New research says that transplanting autologous renal progenitor cells (RPCs) into rat models with kidney damage from pyelonephritis improves kidney structure and function.
The study, authored by a research team from the Tehran University of Medical Sciences, is published in the current issue of Cell Medicine
[1(3)] and is freely available on-line at: http://www.ingentaconnect.com/content/cog/cm
"Advancements in stem cell therapies and tissue engineering hold great promise for regenerative nephrology," said Dr. Abdol-Mohammad Kajbafzadeh, corresponding author. "Our RPC transplant study demonstrated benefits for pyelonephritis, a disease characterized by severe inflammation, renal function impairment and eventual scarring, and which remains a major cause of end-stage-renal disease worldwide."
The researchers divided 27 rats into three groups, two of which were modeled with an induced pyelonephritis in their right kidneys, while the third group did not have induced disease. RPCs were obtained from the diseased animals' left kidneys and injected into the right kidney six weeks later. Two weeks after injection, tubular atrophy was reduced. After four weeks, fibrosis was reduced and after sixty days, right renal tissue integrity was "significantly improved."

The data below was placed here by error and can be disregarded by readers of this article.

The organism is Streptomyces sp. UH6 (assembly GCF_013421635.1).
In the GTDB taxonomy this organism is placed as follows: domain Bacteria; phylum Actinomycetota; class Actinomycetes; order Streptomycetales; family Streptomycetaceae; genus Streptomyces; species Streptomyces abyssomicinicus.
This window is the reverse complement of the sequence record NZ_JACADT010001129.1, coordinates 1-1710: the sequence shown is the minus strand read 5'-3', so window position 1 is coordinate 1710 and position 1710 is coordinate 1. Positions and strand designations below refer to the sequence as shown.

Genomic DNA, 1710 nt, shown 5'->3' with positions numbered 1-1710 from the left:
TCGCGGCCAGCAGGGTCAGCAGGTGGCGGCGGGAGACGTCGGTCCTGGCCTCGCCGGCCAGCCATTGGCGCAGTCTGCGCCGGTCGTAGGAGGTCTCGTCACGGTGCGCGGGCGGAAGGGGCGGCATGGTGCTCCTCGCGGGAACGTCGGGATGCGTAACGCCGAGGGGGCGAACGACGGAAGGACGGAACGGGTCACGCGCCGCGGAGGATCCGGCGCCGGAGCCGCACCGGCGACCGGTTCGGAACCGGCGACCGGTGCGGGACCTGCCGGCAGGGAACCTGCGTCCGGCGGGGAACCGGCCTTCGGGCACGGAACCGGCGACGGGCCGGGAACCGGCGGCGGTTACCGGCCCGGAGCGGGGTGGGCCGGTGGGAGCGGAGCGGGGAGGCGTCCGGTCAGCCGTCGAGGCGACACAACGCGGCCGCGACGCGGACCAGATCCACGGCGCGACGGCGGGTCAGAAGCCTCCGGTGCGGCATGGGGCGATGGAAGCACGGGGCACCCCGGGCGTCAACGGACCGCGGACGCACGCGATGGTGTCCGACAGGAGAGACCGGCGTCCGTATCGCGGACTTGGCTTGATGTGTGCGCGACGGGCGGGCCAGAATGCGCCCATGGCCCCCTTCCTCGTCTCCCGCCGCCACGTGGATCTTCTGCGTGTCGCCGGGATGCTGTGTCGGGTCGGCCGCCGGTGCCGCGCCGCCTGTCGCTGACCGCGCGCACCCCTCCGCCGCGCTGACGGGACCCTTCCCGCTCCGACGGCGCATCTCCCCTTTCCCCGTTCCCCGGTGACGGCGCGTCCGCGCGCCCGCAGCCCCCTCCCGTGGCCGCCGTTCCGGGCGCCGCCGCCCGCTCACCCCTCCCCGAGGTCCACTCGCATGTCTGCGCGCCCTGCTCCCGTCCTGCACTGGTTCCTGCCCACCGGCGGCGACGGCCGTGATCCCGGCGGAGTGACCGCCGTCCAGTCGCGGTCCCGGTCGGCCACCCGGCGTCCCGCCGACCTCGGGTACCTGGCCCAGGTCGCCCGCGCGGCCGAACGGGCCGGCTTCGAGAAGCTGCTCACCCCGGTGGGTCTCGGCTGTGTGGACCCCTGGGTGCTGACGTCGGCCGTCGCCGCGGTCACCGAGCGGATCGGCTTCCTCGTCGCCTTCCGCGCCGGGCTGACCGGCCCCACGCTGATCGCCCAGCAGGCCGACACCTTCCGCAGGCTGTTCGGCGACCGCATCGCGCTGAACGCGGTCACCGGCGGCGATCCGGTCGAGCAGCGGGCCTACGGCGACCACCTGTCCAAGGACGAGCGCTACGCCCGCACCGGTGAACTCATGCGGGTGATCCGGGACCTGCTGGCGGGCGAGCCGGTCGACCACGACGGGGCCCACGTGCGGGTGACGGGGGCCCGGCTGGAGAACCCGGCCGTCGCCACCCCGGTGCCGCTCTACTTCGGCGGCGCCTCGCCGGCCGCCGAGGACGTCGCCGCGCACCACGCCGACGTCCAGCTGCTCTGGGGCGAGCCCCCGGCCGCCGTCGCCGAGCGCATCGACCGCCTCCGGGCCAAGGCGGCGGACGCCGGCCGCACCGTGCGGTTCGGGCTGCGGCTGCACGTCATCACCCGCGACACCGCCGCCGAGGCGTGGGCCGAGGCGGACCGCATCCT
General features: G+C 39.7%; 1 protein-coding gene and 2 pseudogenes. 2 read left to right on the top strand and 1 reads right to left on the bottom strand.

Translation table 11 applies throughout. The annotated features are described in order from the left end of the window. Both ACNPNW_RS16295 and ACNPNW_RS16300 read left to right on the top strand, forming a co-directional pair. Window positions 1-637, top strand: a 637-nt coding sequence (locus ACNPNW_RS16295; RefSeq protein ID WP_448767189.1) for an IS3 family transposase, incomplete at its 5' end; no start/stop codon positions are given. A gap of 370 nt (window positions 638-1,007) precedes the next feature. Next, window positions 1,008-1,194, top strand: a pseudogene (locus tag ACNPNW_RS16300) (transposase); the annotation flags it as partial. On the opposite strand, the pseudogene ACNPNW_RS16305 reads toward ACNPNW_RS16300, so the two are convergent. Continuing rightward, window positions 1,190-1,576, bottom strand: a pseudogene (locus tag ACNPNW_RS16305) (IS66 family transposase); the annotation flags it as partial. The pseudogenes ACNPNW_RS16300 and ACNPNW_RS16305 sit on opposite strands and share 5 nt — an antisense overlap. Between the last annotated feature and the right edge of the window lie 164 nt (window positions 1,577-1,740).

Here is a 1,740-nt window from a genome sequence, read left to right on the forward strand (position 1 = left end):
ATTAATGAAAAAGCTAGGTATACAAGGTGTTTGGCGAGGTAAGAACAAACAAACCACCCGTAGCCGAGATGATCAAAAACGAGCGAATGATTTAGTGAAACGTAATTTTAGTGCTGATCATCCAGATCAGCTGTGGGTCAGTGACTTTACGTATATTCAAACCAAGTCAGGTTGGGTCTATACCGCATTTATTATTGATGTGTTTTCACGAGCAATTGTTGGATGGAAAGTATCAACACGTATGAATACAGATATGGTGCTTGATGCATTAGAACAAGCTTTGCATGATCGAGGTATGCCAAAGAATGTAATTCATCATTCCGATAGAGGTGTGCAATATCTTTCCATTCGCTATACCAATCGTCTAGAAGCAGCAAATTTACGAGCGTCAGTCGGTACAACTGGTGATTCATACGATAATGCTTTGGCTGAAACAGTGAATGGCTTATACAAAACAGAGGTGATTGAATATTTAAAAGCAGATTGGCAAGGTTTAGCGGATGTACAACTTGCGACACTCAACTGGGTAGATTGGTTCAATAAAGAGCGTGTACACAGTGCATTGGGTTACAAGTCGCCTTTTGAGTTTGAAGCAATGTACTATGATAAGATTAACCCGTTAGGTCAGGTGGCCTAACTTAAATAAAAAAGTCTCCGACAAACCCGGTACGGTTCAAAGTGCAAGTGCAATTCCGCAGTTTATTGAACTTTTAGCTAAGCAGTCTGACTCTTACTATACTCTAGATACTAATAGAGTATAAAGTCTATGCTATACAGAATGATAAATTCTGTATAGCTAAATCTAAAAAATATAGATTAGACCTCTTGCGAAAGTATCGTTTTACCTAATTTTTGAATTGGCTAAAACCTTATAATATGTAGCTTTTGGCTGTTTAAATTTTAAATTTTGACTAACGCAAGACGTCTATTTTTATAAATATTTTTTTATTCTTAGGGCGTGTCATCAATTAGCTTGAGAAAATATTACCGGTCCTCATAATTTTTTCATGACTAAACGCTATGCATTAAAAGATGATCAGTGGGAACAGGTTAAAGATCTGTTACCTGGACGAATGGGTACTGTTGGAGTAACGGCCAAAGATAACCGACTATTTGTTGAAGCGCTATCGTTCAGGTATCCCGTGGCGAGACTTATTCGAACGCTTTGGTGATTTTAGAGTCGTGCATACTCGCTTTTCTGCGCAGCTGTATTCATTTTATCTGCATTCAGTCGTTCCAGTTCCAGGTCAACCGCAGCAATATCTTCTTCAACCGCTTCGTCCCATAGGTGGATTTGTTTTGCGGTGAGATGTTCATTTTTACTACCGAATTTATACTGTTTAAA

"We propose that kidney augmentation was mainly due to functional tissue regeneration following cellular transplantation," said Dr. Kajbafzadeh. "Kidney-specific stem/progenitor cells might be the most appropriate candidates for transplantation because of their inherent organ-specific differentiation and their capacity to modulate tissue remodeling in chronic nephropathies."
The researchers concluded that because renal fibrosis is a common and ultimate pathway leading to end-stage renal disease, amelioration of fibrosis might be of major clinical relevance.
"Transplanting RPCs showed the potential for partial augmentation of kidney structure and function in pyelonephritis," said Dr. Kajbafzadeh."This is one of the first studies to demonstrate improved renal function after cell transplantation. The translation of this study into larger clinical models will be very relevant to validate the success of this small animal study." said Dr. Amit Patel, Section Editor Cell Medicine, Associate Professor of Surgery, University of Utah.